For those of you who think breed-specific legislation is only about forcing irresponsible owners to control their dogs…
This is my somewhat detailed explanation of what happened during Ontario’s clause-by-clause hearings on Bill 16 on May 9, 2012.
In 2011, the following communities proposed and REJECTED breed specific ordinances because ordinary people like you and me took a stand against them.
I have a minor correction to the Canadian “death by dog” statistics that I quoted in my letter to the Toronto Star. The actual numbers are very similar, but I feel I should give you the exact statistics instead of my prior guesses.
Thomas Walkom was outspoken against the Ontario ban in 2004 and 2005 and was one of the voices of reason in the media at the time. It’s nice to see he’s still speaking out. Thanks, Thomas.
Discouraging news from Florida today. Looks like SB (Senate Bill) 1322,which would have repealed the Miami-Dade breed ban, has been stalled and perhaps even killed at the subcommittee level.
A satirical look at the Toronto Star’s “pit bulls are dangerous” editorial.
So let’s see how much airplay/newsprint this story gets, since the attacking dog clearly can’t be reported as a “pit bull”.
Bet that got your attention! That’s the headline of a February 26 Toronto Star editorial to which I respond here.
Here is a list of every Ontario MPP and how they voted at the second reading of Bill 16 (including those who didn’t vote).
Great news! Bill 16 passed its second reading today in the Ontario Legislature!
Randy Hillier, one of the sponsors of Bill 16, left a comment on my last blog entry that significantly increases my optimism about this bill’s potential to become law, so much so that I decided to write an updated article about it.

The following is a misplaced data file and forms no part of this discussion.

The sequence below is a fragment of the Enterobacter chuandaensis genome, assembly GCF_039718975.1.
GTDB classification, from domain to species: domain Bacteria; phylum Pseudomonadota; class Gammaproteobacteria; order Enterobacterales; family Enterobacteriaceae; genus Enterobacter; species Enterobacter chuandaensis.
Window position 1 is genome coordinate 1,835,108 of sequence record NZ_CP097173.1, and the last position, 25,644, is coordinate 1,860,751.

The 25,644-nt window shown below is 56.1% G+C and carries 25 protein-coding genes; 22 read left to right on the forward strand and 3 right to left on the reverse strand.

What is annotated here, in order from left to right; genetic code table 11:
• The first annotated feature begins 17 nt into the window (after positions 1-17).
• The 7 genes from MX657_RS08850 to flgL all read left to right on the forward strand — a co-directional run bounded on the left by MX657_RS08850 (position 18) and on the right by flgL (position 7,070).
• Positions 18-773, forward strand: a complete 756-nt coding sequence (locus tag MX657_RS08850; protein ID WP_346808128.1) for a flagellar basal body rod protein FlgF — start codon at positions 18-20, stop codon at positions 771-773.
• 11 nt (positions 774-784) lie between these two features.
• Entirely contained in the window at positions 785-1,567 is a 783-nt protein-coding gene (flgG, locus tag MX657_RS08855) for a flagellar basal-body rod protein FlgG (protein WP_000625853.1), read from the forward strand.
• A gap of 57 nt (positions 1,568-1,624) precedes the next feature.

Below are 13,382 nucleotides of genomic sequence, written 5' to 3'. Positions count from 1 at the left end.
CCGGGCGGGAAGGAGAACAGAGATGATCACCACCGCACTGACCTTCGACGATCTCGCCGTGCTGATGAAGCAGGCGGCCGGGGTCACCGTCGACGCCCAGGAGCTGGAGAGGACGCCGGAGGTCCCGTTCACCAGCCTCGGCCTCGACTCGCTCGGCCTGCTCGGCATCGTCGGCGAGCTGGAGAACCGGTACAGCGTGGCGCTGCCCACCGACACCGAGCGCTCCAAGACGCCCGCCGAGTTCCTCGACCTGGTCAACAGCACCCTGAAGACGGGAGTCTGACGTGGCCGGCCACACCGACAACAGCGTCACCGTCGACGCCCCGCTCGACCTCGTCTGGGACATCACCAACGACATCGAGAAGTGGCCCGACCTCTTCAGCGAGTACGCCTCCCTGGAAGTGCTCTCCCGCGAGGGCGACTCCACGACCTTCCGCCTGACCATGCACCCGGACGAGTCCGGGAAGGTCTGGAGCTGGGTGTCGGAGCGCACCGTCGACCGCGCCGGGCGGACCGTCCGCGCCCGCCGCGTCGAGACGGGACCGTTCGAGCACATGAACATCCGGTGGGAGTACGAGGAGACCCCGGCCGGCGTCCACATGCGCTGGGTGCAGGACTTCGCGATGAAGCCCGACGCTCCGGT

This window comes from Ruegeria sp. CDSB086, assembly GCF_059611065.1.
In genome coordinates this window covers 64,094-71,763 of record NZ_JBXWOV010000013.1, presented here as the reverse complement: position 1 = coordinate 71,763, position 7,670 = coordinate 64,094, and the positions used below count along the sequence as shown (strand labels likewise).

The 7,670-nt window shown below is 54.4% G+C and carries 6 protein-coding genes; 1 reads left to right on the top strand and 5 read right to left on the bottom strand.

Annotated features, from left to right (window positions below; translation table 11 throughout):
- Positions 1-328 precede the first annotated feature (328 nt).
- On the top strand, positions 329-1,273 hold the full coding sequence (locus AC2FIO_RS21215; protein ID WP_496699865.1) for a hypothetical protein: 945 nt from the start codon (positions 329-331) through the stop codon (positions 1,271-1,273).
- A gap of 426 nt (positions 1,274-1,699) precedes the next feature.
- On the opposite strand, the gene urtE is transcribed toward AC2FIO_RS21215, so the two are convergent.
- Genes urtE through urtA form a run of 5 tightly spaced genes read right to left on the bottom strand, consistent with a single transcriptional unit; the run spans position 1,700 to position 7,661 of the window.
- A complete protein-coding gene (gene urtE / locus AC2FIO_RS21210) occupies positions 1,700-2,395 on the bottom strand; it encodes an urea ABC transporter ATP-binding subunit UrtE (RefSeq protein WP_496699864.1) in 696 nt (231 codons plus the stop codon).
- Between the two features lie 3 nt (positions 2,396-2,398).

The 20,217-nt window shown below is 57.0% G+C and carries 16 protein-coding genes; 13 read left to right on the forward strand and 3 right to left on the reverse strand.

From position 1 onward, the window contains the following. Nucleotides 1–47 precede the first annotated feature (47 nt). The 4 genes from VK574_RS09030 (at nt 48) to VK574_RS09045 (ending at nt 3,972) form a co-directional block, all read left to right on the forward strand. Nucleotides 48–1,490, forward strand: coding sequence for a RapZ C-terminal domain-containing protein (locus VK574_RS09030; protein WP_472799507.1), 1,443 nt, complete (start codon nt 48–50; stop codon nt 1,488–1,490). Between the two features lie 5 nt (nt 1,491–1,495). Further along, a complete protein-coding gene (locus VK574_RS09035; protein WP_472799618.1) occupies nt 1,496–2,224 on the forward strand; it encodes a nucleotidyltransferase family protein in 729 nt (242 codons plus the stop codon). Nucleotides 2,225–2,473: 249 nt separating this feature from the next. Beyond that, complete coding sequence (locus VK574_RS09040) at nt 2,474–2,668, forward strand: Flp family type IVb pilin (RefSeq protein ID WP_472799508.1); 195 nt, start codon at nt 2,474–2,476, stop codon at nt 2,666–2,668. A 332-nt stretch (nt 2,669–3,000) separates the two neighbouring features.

What’s the big deal with Bill 16 in Ontario? Why is it important to dog owners and why is it important for you to show up at Queen’s Park on February 23?
The city of Brampton has hired an outside lawyer to continue to persecute the owners of docile family pets, including a 75-year-old lady on a pension.
I have to say, I cannot recall ever seeing a city do this before. The City of Brampton has taken out a full-page ad in their local newspaper in order to “defend” their employees’ actions in seizing two family pets and scheduling their destruction. So, not only does Rui Branco (the owner of one of the dogs) have to pay for his own lawyer, but his (and many other irate dog owners’) taxes are being used to help the city try to kill his dog and to try to hoodwink the public with cover-their-butt propaganda!
In 2005, a lady wrote to then Ontario Minister of Tourism, Jim Bradley, to find out if she could drive through Ontario with her dogs to get from Saskatchewan to Nova Scotia. This was his reply.
In case you were wondering how anybody could persuade 70+ intelligent, rational, elected government representatives to define a dog as dangerous based only on they way it looks, here’s a Toronto Star article explaining how.
The Philadelphia Eagles have named Michael Vick their Ed Block Courage Award recipient!
A puppy Monday escaped an almost certain death at the Lucas County Dog Warden’s Office and is now in the care of an animal rescue group after a rare transfer of a “pit bull”-type dog out of the county’s pound. Under traditional circumstances, the puppy could have soon faced euthanasia under Dog Warden Tom Skeldon’s longstanding policy against adopting or transferring out any “pit bulls” from the pound. Once a “pit bull” dog reaches 3 months of age, there are no restrictions against Mr. Skeldon’s practice of killing all adult “pit bulls” regardless of behavior.
Neguac, New Brunswick (Canada), has passed a bylaw banning “pit bulls”. The town has NOT included a grandfather clause, which means that all existing dogs that fall under their definition must leave the town immediately or be confiscated.